21 March, 2008

Tibet

Deciding what is ancient history and what is mysterious legend is not always an easy task. Tibet is no exception. Legend tells us that Tibetan history starts with a monkey and a Raksasi, a female ogre, when the monkey was sent by Avalokiteshvara (Chenrezi) for the religious training on this high plateau. The Raksasi persuade the monkey to marry her by threatening to kill thousands of people. Having the permission of Avalokiteshvara, they married and had five offspring who are believed to be the ancestors of the Tibetan people. This legend is well known and depicted in ancient books and murals. Even the name of Tsedang, the capital city of Shannan Region, means 'the place where the monkey plays'.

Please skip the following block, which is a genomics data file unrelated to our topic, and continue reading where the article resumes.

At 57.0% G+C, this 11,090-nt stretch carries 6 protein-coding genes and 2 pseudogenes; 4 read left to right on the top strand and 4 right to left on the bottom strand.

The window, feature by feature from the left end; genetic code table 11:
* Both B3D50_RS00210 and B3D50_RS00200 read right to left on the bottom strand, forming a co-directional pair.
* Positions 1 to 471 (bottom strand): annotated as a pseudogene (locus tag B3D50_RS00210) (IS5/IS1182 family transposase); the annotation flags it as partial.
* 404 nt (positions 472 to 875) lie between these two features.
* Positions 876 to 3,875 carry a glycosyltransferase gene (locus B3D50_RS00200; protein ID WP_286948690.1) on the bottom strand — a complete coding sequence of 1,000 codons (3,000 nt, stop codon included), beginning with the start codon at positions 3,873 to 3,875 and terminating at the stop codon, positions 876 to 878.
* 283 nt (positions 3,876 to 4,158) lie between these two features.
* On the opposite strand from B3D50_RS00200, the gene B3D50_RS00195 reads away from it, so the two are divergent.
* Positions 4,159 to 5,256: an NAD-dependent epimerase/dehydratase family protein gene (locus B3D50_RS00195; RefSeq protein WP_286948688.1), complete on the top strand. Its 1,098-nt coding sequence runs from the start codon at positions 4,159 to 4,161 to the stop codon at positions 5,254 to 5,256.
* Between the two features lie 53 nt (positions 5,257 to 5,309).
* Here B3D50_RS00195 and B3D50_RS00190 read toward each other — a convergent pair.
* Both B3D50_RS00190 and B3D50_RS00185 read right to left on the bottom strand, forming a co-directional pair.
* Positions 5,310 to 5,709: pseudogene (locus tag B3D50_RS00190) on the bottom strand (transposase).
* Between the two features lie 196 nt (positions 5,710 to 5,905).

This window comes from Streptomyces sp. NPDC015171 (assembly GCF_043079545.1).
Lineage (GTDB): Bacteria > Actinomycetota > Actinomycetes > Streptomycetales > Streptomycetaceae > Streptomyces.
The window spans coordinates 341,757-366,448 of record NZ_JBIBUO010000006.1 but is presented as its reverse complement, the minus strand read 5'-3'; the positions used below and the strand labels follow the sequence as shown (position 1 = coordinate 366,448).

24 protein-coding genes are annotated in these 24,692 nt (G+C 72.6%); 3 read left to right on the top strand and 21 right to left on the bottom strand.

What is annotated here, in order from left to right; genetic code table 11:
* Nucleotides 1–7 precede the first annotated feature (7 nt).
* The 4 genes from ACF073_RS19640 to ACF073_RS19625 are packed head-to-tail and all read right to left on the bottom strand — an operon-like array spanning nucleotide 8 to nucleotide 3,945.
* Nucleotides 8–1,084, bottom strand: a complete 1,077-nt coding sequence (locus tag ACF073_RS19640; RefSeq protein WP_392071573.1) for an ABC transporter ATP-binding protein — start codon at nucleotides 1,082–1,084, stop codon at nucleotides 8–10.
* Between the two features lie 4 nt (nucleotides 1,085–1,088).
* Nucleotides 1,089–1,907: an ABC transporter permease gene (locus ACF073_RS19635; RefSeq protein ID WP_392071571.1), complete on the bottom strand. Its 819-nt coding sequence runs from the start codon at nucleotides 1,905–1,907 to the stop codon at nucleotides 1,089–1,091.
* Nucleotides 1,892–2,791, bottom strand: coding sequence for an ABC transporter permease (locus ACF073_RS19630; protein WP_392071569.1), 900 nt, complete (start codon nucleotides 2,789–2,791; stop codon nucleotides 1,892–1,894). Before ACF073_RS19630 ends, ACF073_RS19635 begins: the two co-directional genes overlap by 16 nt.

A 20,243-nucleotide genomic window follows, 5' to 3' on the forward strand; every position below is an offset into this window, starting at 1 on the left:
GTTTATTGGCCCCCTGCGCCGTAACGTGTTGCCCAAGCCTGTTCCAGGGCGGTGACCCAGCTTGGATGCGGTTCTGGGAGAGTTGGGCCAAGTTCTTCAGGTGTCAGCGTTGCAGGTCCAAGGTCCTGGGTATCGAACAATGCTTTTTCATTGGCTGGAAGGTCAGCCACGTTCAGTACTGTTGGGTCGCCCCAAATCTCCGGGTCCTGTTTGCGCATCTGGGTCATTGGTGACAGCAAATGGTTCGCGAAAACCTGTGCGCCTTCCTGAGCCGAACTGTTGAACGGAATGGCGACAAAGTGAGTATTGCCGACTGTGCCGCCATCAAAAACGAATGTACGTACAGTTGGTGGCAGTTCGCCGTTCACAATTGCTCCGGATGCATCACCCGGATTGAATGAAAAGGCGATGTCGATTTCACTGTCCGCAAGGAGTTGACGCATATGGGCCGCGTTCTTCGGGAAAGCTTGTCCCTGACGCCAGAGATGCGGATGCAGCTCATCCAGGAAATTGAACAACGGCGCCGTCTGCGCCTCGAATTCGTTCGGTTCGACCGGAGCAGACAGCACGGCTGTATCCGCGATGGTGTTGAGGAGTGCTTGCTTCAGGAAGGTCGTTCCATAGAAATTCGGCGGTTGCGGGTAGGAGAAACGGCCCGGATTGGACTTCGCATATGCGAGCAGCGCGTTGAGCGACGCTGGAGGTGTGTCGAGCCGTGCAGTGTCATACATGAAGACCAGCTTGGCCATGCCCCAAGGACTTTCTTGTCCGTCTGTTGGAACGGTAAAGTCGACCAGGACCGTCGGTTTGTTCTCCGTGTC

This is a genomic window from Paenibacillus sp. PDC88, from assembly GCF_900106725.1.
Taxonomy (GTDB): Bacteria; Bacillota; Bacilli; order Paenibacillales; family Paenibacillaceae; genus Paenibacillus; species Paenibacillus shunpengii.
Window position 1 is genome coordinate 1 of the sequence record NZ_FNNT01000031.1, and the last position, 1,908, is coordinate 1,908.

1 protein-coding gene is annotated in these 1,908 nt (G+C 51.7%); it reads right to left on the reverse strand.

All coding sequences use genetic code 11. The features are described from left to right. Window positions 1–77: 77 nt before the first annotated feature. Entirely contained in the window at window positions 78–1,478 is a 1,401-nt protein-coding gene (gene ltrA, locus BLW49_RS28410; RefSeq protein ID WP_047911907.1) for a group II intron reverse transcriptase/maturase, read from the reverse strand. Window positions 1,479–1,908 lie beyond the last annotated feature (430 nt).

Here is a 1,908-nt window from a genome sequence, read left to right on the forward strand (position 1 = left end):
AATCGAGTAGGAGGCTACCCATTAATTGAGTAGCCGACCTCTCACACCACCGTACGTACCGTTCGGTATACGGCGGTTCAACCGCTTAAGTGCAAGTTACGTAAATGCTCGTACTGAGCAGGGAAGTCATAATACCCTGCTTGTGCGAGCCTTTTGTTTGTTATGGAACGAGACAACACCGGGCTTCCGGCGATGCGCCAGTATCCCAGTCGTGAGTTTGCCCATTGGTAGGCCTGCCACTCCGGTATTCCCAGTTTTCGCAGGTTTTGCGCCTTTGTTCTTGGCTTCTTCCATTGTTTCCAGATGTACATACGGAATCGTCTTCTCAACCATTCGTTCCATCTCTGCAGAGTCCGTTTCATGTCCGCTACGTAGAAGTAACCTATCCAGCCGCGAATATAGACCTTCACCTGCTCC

However, archeological and geological discoveries lead ethnologists to believe that Tibetans are descendants of aboriginal and nomadic Qiang tribes. According to archeology, Tibetan history can be traced back 4,000 years. At that time, life was simple, with stone implements being used. Historical records show that not until the 7th century could Tibetans be recognized as a race of people. The rising Yarlung Dynasty (Tubo Kingdom) unified Tibet and became an aggressive power. The first palace in Tibet, Yumbu Lakang was built for the first king of Tibet, Nyatri Tsenpo. His offspring, Songtsen Gampo, the most powerful and intelligent king of Tubo, conquered other tribes and founded the first dynasty of Tibet, Yarlung Dynasty (Tubo Kindom). Songtsen Gampo also made great contributions to Tibetan culture, economy, technology, religion, etc. by communicating with the outside world. The outstanding king of the Tubo Kingdom married two princesses of Nepal and of the Tang (618-907). The Princesses brought with them advanced technology, exotic culture, tea, silk and most important of all, peace and Buddhism. Read on >>>> Travel China Guide




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